According to Robert Winter of Dell, 100GbE is expected to coexist with rather than replace 40GbE. Winter says that 40GbE mostly applies to servers and chassis mid-plane while 100GbE will primarily be used for 10GbE aggregation and telecommunications. Of course, the delivery dates and cost of 100GbE equipment will also influence the demand and investment for 40GbE equipment. Many service providers are pondering whether to invest more in 40GbE or wait for 100GbE.

The development phase

Against this backdrop, network equipment manufacturers spent the past year primarily working the development phase. The CFP multisource agreement (MSA) is the first industry standard to support next-generation Ethernet optical transceiver interfaces for both 100GbE and 40GbE. The CFP MSA defines the form factor of a hot-swappable optical transceiver supporting 40/100GbE and OTU4 and uses an electrical interface consisting of multiple 10G lanes. CFP transponders are designed to support a reach between 10 and 40 km. The first CFP pluggable optics for 100GbE are expected as 2009 ends.

The CFP standard also supports the Optical Transport Networks (OTN) transport platform. A hierarchy of transport containers called optical data units (ODUs) and organized in optical transport units (OTUs) provides the basis for transparent data services framed into OTU4 containers. The OTU4 transport layer adds the framing, management layer, and forward error correction on top of Ethernet that is needed for longer-distance transmission. OTU4 will play a growing role on the client side and will require a speed of approximately 112 Gbps.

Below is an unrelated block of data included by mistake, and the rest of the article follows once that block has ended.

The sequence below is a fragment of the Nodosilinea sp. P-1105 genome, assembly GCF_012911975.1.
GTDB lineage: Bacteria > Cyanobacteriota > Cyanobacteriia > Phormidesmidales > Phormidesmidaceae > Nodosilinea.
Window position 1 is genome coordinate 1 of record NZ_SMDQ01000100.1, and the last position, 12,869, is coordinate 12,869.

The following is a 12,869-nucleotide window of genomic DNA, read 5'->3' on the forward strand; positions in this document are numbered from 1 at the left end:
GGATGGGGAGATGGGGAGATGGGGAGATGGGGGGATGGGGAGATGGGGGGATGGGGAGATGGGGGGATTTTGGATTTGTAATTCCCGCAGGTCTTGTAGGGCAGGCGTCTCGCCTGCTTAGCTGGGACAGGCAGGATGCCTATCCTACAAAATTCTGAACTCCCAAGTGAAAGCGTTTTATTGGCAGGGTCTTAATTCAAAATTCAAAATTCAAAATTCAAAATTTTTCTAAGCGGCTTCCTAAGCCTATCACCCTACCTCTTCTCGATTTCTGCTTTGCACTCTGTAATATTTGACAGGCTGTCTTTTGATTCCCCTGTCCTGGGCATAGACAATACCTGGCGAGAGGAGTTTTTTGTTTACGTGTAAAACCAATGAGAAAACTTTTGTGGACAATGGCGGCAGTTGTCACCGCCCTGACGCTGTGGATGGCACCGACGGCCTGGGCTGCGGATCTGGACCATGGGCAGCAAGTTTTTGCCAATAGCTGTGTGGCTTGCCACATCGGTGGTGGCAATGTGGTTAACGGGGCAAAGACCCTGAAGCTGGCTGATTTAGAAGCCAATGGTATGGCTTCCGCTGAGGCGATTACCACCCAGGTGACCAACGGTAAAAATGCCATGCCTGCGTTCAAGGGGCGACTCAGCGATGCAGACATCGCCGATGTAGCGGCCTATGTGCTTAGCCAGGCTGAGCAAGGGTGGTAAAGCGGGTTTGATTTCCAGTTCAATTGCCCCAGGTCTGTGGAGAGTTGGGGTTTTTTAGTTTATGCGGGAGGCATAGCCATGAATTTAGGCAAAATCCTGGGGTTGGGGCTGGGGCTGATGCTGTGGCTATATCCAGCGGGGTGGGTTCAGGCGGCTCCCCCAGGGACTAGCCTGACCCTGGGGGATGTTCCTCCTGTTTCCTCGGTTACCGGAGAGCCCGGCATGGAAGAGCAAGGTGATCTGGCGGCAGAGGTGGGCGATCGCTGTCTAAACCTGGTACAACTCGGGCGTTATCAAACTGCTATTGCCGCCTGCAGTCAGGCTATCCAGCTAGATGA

The Institute of Electric and Electronic Engineers (IEEE), International Telecommunications Union (ITU), and Optical Internetworking Forum (OIF) have been working on standards that are expected to be finalized in 2010. These standards have led to 100G field trials in 2009 while deployments are expected in 2010.

Most development activity is focused on the 4×25G IEEE proposal, in which one fiber carries four 25G lambdas (see Fig. 1)—although alternative proposals, including 10 lambdas of 10G each, have been developed. Both the 4×25G and 10×10G schemes use a singlemode fiber to give a 10-km reach with 40 km possible in the near future. On the electrical interface side, a system of 10 parallel electrical lanes, each carrying 10GbE, provides the best mix of cost-effectiveness and flexibility.